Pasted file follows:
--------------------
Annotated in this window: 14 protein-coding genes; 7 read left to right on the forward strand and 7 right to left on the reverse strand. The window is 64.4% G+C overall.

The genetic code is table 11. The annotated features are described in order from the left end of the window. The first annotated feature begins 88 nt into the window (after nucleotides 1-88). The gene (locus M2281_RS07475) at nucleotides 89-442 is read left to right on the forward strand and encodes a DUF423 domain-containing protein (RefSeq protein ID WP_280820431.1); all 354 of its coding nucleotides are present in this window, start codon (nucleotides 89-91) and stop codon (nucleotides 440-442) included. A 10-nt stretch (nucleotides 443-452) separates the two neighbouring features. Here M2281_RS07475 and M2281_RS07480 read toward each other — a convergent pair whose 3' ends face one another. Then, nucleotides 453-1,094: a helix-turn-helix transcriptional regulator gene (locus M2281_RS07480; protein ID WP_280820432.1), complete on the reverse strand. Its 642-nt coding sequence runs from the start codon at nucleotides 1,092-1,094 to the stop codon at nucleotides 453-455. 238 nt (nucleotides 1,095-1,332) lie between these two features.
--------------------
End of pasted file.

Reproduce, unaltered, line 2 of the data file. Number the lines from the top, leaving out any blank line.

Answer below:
The genetic code is table 11. The annotated features are described in order from the left end of the window. The first annotated feature begins 88 nt into the window (after nucleotides 1-88). The gene (locus M2281_RS07475) at nucleotides 89-442 is read left to right on the forward strand and encodes a DUF423 domain-containing protein (RefSeq protein ID WP_280820431.1); all 354 of its coding nucleotides are present in this window, start codon (nucleotides 89-91) and stop codon (nucleotides 440-442) included. A 10-nt stretch (nucleotides 443-452) separates the two neighbouring features. Here M2281_RS07475 and M2281_RS07480 read toward each other — a convergent pair whose 3' ends face one another. Then, nucleotides 453-1,094: a helix-turn-helix transcriptional regulator gene (locus M2281_RS07480; protein ID WP_280820432.1), complete on the reverse strand. Its 642-nt coding sequence runs from the start codon at nucleotides 1,092-1,094 to the stop codon at nucleotides 453-455. 238 nt (nucleotides 1,095-1,332) lie between these two features.